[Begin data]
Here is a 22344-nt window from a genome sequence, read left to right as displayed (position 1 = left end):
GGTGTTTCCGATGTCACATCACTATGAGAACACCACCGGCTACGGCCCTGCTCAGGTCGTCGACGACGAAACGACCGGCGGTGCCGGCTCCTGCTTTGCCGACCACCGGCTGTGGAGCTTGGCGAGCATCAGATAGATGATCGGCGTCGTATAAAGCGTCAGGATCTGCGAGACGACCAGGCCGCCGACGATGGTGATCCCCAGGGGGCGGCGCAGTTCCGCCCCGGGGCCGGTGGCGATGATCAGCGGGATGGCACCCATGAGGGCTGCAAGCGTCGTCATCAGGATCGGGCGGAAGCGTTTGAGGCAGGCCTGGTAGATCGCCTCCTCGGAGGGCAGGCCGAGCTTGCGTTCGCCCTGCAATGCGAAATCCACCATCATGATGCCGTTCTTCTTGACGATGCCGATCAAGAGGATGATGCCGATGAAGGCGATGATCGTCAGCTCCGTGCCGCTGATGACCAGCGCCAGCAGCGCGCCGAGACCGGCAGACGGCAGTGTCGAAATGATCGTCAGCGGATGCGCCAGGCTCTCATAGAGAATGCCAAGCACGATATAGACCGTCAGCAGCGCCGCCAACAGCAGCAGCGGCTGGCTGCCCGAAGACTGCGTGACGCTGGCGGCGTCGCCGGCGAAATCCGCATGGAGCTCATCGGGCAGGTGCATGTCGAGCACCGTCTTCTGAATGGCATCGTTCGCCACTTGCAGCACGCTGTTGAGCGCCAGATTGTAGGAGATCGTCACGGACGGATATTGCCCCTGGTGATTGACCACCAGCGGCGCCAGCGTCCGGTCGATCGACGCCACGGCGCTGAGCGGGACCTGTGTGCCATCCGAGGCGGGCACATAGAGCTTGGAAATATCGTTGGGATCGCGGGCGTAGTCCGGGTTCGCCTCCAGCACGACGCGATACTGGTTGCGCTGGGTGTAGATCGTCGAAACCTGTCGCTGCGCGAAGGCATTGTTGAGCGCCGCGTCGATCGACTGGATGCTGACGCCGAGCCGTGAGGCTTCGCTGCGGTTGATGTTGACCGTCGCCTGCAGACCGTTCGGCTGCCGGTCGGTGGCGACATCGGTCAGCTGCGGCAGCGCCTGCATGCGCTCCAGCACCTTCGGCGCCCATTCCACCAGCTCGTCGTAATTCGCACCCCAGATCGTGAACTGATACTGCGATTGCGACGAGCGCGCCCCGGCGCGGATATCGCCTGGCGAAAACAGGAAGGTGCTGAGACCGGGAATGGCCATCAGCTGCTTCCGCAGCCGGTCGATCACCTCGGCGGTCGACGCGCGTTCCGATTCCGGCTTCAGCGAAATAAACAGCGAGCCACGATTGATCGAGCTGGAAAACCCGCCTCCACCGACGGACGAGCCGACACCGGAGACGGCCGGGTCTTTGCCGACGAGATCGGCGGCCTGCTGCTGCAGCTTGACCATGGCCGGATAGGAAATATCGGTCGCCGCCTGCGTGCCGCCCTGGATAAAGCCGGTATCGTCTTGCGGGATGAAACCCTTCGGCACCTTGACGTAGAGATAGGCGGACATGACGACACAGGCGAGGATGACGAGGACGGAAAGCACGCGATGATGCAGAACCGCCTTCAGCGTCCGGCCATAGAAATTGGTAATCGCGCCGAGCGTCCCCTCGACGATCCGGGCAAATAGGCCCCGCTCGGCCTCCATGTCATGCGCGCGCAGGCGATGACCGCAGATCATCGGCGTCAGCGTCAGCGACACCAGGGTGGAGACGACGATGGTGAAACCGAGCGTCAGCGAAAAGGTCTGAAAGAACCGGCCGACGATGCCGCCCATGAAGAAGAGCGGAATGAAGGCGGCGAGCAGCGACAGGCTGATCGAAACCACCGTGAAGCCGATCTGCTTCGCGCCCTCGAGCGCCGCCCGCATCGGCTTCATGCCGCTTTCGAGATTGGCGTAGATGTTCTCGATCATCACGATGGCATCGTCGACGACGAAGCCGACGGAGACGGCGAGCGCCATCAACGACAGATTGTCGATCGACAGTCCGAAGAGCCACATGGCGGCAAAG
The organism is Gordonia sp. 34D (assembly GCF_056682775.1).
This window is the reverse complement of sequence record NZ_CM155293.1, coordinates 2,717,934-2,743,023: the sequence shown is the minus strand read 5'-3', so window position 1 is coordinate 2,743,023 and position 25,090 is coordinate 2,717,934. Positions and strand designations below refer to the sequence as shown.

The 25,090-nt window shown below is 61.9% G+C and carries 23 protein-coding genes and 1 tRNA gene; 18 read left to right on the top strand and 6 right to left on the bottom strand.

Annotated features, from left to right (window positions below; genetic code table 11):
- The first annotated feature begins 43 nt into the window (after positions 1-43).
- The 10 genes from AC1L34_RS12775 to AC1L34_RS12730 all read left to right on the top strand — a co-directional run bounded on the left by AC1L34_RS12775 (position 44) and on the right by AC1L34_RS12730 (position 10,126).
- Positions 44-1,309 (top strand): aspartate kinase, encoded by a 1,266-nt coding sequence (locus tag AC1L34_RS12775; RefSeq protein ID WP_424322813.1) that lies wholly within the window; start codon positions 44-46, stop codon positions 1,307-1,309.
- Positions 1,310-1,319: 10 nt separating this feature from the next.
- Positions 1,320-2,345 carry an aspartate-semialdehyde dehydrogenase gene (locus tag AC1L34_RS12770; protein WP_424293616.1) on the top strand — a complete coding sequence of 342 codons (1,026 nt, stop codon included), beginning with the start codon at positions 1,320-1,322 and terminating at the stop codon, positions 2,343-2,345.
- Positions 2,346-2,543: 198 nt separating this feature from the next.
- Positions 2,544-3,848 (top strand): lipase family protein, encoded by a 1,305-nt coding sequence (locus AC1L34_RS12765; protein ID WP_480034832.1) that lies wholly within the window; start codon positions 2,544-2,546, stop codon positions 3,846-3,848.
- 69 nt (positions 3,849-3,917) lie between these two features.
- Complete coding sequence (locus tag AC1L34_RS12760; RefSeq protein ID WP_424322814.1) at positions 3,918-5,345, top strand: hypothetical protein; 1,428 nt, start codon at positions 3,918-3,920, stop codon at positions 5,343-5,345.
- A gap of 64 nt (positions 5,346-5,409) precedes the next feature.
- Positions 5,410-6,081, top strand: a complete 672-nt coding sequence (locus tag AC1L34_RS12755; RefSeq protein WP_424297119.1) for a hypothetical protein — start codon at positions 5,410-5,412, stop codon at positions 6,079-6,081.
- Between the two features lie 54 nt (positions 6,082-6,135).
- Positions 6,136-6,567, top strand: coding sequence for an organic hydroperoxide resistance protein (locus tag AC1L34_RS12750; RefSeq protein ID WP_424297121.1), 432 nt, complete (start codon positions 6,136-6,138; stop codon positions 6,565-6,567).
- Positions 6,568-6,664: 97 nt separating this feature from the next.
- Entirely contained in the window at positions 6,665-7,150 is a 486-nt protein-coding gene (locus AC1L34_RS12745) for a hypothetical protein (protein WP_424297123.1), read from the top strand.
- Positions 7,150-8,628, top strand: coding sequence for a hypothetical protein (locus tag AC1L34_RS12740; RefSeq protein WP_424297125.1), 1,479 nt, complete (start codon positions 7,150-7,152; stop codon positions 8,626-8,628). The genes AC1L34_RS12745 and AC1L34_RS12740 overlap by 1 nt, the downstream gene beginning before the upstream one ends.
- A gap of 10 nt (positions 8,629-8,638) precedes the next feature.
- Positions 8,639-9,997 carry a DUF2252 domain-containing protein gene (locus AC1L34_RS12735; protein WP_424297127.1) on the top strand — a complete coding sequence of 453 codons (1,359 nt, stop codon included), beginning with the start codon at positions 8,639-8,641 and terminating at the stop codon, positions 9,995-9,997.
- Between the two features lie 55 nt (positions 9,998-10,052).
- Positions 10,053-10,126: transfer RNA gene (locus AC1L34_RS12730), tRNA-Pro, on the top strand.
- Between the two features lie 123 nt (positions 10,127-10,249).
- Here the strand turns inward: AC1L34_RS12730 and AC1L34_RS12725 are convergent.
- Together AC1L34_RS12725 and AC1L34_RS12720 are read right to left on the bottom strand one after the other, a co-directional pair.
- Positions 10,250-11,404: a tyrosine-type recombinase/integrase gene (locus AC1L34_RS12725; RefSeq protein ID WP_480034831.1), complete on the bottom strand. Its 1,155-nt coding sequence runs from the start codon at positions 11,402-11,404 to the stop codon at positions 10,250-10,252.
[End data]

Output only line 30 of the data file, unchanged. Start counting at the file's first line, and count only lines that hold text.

- Positions 10,250-11,404: a tyrosine-type recombinase/integrase gene (locus AC1L34_RS12725; RefSeq protein ID WP_480034831.1), complete on the bottom strand. Its 1,155-nt coding sequence runs from the start codon at positions 11,402-11,404 to the stop codon at positions 10,250-10,252.